A month after the presidential election, we examined what has been termed “The Messy Truth.”
That’s the name of the talk show special/town hall meeting that recently was televised on CNN and was hosted by noted liberal commentator Van Jones, who explored the deep divide between the nation’s red and blue factions and why the chasm exists.
Jones also discussed the Big Switch.
During the show, he interviewed the Seitz family from Ohio, a case study that encapsulated the core message of “The Messy Truth.” Scott Seitz, the patriarch of the family, which is white, voted for Barack Obama in 2008 and 2012. However, in 2016, he switched.
Seitz explained why to Jones: “We truly want to make America better. And you have enlightened us, as well. We hope that the bleeding can actually stop in our area. The Rust Belt area is filled with United Auto Workers, United Steelworkers and everything trickles down from that. And when they seem to suffer, the rest of us suffer. And we need to stop the bleeding.”
They sought change; that meant Donald Trump. It also meant ruling out Hillary Clinton, whom they felt didn’t address their concerns, needs or wants.
Obama won Ohio in 2008 and 2012; Trump won on Nov. 8, garnering the state’s 18 electoral votes. That’s most significant.
In fact, as Jones’ show noted, the election apparently turned on three states — Michigan, Pennsylvania and Wisconsin. And approximately 80,000 votes. That’s all.
Philip Bump, a New York-based political writer for The Washington Post, micro-analyzed the Big Three this way: “… Michigan, Pennsylvania and Wisconsin. Trump won those states by 0.2, 0.7 and 0.8 percentage points, respectively — and by 10,704, (and) 46,765 and 22,177 votes. Those three wins gave him 46 electoral votes; if Clinton had done one point better in each state, she’d have won the electoral vote, too.”
That means Clinton would have won 278 electoral votes, enough to surpass the required 270 threshold to claim the White House. Instead, she finished with 232 to Trump’s 306.
However, in 2012, Obama won Michigan, Pennsylvania and Wisconsin. What happened?
Karen Wood, a 52-year-old manager of a water-purification company in Michigan, made it plain. She told InsideSources.com: “I take personal offense to the opinion that people who voted for Trump are rural American racists or xenophobes. I am an educated, white, urban woman, and I voted for Trump. I did so because this election revealed the depths of corruption in our current government system and I, for one, am sick of it. Trump owes no favors to big banks or corporate donors, unlike Hillary.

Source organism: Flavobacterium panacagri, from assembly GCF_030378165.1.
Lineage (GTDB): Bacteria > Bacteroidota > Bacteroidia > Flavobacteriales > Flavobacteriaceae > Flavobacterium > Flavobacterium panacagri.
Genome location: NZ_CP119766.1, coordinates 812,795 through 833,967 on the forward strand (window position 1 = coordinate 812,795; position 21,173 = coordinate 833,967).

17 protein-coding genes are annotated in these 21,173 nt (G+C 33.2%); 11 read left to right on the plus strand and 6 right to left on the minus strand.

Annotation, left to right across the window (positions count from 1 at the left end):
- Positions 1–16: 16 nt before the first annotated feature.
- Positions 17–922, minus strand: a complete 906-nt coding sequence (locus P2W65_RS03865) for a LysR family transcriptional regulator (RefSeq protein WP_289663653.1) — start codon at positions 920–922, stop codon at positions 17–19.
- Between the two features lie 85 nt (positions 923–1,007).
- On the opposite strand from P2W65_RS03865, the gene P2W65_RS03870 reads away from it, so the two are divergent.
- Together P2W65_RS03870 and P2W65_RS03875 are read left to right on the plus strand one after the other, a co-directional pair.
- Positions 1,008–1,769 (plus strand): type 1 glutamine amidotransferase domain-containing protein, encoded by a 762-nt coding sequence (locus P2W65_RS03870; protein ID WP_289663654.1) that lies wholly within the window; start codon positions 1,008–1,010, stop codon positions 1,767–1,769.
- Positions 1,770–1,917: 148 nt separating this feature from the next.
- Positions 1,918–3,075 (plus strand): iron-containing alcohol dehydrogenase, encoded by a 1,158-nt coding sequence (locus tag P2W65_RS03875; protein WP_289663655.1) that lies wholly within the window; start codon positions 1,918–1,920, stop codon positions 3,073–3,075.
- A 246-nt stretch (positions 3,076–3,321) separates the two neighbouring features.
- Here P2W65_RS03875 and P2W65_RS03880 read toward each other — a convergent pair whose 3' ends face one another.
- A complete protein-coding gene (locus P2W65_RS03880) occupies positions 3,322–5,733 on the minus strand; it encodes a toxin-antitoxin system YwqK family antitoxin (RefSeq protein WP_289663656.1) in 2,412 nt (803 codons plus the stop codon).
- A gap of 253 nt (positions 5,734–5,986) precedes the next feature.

“Trump came off at first to me as an egomaniac, but later convinced me that he truly cares about the people of this country and bringing jobs and prosperity back to this country. His ideas of making countries pay for our help and security is completely appropriate. He is committed to bringing down our debt, and for these reasons I voted for him. (Plus, I despise Hillary).”
With that, many Trump voters took him seriously, and not necessarily literally, meaning they detached themselves from his campaign histrionics and antics.
CNN’s Jones famously — or infamously, to some — classified Trump’s shocking victory as a “white-lash,” passionately saying his presidential win was a sign that many white Americans feared the changing demographics (called the “browning of America”) of the United States and that Trump’s Electoral College victory was a staunch repudiation of the first black president, meaning all things Obama.
But the events of the last two years are much more in depth. For starters, the Democrats made a huge mistake in assuming that the states, especially the so-called Blue Wall in the Midwest and Northeast, which voted for Obama in 2012, automatically would embrace Hillary in 2016. Notice how quickly that blue turned to red on the electoral map. That Blue Wall crumbled.
Clinton obviously didn’t connect with many rural and/or small-town and/or working-class (non-college) white voters. Plus, those in the South (remember North Carolina and Florida).
Thus, instead of genuflecting to Jay Z and Beyonce on the dais, perhaps Hillary would have been better served trying to woo Garth Brooks and Trisha Yearwood. For those who don’t understand that analogy, simply check the country-music charts. (And those new Amazon Echo commercials with Alexa.)
President Obama empowered black folk in the United States, whether in reality or through symbolism. Gave many a sense of belonging, a stake in the United States, skin in the game. We often heard Obama — as well as Hillary — reference Black Lives Matter as a noble group with a worthy cause. Ironically, the presence of BLM most assuredly helped Trump get elected.
Unwittingly, of course.
You have to figure that many citizens, especially the anti-Hillary contingent, have grown tired of mass demonstrations night and day, protests blocking traffic at rush hour, and ugly confrontations with police. Those citizens undoubtedly figured a vote for Trump was a vote against perceived anarchy and a vote for law and order, meaning respect for authority.
Add NFL player Colin Kaepernick and his defiant national anthem kneel-downs to the mix, clashing with the Republican version of patriotism and a love of country, meant we saw the blue-and-red divide expand even further.
In hindsight, those elements also clearly aided the Big Switch. And that is truly “The Messy Truth.”